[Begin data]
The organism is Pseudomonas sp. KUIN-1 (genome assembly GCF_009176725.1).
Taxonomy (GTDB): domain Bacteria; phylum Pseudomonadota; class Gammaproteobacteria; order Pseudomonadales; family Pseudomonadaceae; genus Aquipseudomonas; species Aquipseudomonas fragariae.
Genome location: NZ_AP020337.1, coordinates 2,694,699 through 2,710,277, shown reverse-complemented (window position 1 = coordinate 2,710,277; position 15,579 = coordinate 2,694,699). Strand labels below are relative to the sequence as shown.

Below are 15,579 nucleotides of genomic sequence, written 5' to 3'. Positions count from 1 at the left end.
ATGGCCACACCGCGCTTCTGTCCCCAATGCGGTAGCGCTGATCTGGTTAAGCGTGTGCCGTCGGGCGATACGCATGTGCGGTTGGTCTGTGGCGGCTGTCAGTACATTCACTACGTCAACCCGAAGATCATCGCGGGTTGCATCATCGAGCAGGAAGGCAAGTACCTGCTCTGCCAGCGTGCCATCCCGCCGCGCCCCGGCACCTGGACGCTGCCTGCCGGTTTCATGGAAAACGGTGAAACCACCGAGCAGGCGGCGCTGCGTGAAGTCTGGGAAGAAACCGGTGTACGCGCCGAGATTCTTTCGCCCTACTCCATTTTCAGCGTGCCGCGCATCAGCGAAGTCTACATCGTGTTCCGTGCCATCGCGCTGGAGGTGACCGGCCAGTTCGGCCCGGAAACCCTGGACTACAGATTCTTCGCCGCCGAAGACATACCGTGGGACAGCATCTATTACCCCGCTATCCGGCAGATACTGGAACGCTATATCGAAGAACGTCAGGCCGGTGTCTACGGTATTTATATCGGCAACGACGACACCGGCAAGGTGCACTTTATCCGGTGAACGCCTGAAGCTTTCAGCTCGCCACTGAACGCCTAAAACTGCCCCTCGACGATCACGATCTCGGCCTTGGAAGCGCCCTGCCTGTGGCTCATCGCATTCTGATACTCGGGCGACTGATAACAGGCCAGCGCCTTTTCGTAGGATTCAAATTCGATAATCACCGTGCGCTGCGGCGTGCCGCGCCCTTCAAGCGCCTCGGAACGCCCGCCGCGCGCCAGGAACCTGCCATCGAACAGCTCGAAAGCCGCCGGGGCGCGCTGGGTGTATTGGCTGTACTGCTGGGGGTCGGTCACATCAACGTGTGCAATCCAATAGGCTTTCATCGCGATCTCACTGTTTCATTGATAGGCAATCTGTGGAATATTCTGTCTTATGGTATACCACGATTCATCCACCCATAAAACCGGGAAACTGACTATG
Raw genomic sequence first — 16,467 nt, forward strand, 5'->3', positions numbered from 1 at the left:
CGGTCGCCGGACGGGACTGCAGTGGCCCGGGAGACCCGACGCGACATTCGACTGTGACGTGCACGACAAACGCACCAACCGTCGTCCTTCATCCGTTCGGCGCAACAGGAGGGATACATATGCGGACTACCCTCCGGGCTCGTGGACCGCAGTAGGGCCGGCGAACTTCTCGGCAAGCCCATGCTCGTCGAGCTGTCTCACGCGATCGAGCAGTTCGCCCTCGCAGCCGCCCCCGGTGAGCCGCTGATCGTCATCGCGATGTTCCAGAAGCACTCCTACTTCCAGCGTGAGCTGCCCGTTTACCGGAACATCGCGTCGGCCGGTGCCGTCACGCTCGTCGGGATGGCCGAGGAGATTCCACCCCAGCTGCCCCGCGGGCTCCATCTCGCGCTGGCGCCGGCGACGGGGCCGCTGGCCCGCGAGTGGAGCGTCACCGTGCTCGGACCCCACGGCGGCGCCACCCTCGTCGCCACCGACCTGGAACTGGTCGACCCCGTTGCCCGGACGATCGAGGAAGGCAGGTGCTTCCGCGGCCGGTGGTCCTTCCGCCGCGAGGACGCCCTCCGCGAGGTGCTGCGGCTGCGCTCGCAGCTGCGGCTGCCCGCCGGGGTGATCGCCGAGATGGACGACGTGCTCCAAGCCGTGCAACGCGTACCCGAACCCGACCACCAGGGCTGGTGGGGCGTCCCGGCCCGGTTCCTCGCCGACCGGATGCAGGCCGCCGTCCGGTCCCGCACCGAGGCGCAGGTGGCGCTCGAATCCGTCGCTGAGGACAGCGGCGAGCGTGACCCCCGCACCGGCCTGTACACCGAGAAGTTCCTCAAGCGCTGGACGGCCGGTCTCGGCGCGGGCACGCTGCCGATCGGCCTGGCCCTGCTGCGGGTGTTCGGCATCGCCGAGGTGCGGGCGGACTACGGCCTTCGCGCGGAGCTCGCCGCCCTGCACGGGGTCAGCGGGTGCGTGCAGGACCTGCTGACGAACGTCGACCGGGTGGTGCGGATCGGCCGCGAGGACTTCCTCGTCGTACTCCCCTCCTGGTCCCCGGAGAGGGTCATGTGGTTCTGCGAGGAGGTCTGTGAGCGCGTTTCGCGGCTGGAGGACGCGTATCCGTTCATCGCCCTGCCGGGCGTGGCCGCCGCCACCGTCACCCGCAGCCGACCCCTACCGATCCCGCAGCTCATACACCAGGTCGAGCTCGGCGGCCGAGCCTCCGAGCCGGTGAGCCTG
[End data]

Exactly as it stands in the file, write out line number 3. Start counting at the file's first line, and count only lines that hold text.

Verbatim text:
Genome location: NZ_AP020337.1, coordinates 2,694,699 through 2,710,277, shown reverse-complemented (window position 1 = coordinate 2,710,277; position 15,579 = coordinate 2,694,699). Strand labels below are relative to the sequence as shown.